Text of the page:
By the beginning of the year 2020, the most lethal health crisis of the 21st century transpired – it claimed millions of lives, caused horrendous suffering, forced businesses to shut down and the economies to collapse.
One sad fact is, it is not yet over.
The coronavirus pandemic or COVID-19 is not the last one. Possibly deadlier and more transmissible strains of the existing virus continue to unfold, newer infectious diseases might come out in a heartbeat.
But despite this, we must strive to survive. Move forward and become stronger and wiser than who we were before all this took hold. But for that to happen, we need to learn from our experience and optimize our systems to keep ourselves and the environment where we operate away from any health and economic threats. Thanks to technology, we can now enhance the way we navigate our built environments, protect occupant health and secure businesses from the potential future unknowns.
Time to think fast and ahead
Social distancing, mandatory mask wearing, and for fortunate employees, working from home have become the new norm. But what can employers, facility managers, and building owners do now that most governments are taking down the restrictions and are expecting most companies to go back to work?
What can we do to be able to cope with the new normal?
Here are some strategies that you might want to consider:
High tech health assessments
Post-pandemic built environments and workplaces must conduct employee and occupant health checks before allowing them to enter the facility. This helps ensure that they do not carry symptoms of any serious and contagious illnesses. Many teams today perform quick health surveys via mobile application before they arrive in the office so they can be checked before arrival.
Viruses including the coronavirus survive in surfaces and places that people frequently touch like doorknobs and computers. Knowing this, many workplaces are encouraged to go touch-free and adopt voice technology. According to a survey conducted by Adobe Voice, 86% of people said that voice technology would make their offices more sanitary and 77% expect to use this technology more frequently in the coming years. There are also movement-activated doors that allow building occupants to enter and exit facilities without the need to touch or press anything.
In the past few months, many offices and buildings have implemented safety measures to comply with social distancing practices. However, without having access to reliable occupancy data, this protocol may likely become ineffective.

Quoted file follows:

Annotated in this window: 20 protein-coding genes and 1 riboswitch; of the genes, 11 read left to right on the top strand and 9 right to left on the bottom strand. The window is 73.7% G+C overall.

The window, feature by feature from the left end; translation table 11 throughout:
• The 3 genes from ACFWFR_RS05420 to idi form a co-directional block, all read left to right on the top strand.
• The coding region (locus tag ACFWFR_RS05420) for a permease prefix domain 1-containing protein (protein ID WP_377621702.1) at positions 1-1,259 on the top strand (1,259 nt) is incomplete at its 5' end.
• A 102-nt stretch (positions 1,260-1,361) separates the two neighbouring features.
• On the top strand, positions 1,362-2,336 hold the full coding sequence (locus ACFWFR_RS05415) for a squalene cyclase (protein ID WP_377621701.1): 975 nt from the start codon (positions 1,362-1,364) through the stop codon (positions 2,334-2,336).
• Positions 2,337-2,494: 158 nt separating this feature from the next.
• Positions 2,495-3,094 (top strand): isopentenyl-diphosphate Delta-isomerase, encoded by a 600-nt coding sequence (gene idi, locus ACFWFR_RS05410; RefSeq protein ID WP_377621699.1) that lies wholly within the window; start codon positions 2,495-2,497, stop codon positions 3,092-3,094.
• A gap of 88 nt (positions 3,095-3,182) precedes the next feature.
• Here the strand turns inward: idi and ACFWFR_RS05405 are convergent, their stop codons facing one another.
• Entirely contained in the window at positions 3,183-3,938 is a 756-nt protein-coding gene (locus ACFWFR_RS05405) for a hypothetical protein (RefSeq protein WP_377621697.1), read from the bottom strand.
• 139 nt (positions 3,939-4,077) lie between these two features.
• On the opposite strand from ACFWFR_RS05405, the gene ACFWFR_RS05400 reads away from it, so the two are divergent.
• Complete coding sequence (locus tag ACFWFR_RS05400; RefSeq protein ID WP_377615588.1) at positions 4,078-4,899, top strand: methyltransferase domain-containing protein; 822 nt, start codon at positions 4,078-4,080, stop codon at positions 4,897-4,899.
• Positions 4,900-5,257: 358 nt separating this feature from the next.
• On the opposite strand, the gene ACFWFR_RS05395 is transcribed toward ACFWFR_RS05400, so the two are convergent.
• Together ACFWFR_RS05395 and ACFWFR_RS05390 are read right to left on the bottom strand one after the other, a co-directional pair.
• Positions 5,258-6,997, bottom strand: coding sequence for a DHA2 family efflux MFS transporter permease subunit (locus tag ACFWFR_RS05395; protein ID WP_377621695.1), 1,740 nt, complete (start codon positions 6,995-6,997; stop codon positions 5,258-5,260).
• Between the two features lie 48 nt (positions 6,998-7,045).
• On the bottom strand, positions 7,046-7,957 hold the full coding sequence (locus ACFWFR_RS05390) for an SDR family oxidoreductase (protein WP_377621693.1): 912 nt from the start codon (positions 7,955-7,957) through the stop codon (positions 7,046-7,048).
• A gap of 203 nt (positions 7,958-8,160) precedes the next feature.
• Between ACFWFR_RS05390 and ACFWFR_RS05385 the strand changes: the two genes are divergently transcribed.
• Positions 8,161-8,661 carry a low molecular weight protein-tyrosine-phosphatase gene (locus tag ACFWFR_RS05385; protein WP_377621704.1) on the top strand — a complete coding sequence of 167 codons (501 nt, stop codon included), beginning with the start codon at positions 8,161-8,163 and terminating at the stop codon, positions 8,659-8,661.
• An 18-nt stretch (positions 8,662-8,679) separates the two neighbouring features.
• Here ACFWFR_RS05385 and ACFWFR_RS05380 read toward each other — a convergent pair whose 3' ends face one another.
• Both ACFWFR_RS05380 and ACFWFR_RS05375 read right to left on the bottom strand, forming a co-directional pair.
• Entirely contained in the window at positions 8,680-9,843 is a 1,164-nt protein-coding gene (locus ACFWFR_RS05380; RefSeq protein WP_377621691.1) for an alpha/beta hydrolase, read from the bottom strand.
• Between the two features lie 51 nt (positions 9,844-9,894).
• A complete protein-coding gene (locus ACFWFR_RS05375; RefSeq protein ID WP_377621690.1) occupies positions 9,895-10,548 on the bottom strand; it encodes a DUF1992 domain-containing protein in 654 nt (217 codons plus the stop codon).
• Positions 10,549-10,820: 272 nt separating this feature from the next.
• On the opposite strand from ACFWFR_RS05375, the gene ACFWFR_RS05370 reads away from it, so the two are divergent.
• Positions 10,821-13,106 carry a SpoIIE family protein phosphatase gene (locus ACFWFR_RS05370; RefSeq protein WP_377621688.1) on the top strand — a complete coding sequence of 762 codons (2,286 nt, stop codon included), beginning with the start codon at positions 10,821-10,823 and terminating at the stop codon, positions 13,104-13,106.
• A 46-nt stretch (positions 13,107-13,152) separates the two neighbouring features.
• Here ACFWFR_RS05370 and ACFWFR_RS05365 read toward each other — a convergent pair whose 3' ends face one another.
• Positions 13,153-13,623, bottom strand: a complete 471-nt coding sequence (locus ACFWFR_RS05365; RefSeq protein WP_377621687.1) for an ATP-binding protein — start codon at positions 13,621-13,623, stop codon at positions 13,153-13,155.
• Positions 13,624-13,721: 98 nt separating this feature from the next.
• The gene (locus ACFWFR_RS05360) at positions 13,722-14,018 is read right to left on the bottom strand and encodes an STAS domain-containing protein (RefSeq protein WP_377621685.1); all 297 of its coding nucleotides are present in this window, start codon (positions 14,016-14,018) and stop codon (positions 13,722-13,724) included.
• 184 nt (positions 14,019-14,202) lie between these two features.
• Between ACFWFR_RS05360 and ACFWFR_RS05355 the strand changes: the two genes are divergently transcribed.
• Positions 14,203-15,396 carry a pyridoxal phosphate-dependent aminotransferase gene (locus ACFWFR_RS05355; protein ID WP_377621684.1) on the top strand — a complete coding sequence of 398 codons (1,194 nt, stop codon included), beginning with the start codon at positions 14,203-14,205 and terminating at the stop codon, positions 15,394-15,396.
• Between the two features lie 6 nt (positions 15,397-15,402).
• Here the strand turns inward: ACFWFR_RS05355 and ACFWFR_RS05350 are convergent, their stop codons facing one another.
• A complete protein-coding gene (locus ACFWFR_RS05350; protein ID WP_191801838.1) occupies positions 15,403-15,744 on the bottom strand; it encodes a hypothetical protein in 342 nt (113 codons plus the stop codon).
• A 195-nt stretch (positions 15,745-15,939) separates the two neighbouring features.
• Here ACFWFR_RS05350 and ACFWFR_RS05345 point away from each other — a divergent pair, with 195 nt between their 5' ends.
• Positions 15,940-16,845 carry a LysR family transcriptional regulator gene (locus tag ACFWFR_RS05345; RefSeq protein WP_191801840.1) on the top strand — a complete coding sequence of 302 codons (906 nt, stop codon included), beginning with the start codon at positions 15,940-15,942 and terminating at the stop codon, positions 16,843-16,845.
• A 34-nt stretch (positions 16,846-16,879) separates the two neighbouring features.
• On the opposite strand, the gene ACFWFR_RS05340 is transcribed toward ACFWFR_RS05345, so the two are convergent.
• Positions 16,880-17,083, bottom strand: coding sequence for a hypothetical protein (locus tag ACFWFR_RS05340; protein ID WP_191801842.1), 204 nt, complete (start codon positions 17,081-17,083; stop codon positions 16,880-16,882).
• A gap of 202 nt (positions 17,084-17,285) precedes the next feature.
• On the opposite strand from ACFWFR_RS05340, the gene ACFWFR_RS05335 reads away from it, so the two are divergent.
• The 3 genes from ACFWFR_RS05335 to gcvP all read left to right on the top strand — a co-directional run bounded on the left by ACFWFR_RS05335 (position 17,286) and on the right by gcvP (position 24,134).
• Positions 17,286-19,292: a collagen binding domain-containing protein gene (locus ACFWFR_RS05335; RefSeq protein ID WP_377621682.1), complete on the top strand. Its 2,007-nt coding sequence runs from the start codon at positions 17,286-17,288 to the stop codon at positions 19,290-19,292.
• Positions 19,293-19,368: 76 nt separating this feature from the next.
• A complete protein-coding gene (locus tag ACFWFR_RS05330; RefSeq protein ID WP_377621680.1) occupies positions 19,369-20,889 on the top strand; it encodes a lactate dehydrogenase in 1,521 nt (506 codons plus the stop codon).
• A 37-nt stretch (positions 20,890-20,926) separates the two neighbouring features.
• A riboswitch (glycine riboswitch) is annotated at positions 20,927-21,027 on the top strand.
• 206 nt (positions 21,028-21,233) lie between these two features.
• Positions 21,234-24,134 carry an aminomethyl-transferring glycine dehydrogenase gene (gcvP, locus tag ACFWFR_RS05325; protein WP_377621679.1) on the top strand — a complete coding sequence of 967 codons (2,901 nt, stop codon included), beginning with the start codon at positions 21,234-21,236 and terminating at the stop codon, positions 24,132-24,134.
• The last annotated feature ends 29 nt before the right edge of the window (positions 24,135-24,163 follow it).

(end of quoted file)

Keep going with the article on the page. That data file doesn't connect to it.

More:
Occupancy monitoring systems allow building managers to spot tenant’s presence in workplaces and other built spaces, real-time. Occupancy monitoring can be performed using an application that checks workers upon their arrival at the office and scans a QR code. There can also be a more complicated yet potentially more accurate method involving sensors that are placed throughout the building. Occupancy sensors can be added to desks and office cubicles to sense if they are occupied.
Occupancy detection sensors show an overview of how effectively a space is being used. It can also drive the fine-tuning of heating, ventilation, air conditioning (HVAC) functions which ensures tenant comfort and energy efficiency at the same time.
Indoor air quality sensors
Indoor air quality or IAQ sensors are devices designed to monitor building indoor air quality. The sensors track the presence and levels of specific air factors such as humidity, temperature, air pressure as well as toxic pollutants like particulate matter, volatile organic compounds, carbon monoxide and more..
By having the capability to monitor a building’s indoor air quality, facility managers can establish strategies and adjust their indoor environment based on their facility’s needs. This helps control air pollution, reduce health problems associated with it, enhance employee work performance, and increase business value.
And since many studies today show that a building’s indoor air quality presents a great influence in the growth and accumulation of viruses such as the coronavirus, continuous monitoring and maintaining good indoor air quality helps reduce its risk of spread and infection.
Future-focused business leaders, property developers, and investors recognize the threat as well as the lessons presented by the COVID-19 pandemic. As a result, they are embracing the opportunity to transform their organizations and invest in technologies that will help them adapt to severe health and economic catastrophes in the future.
How about you?
Most unfortunate events happen in unexpected ways, are you prepared enough?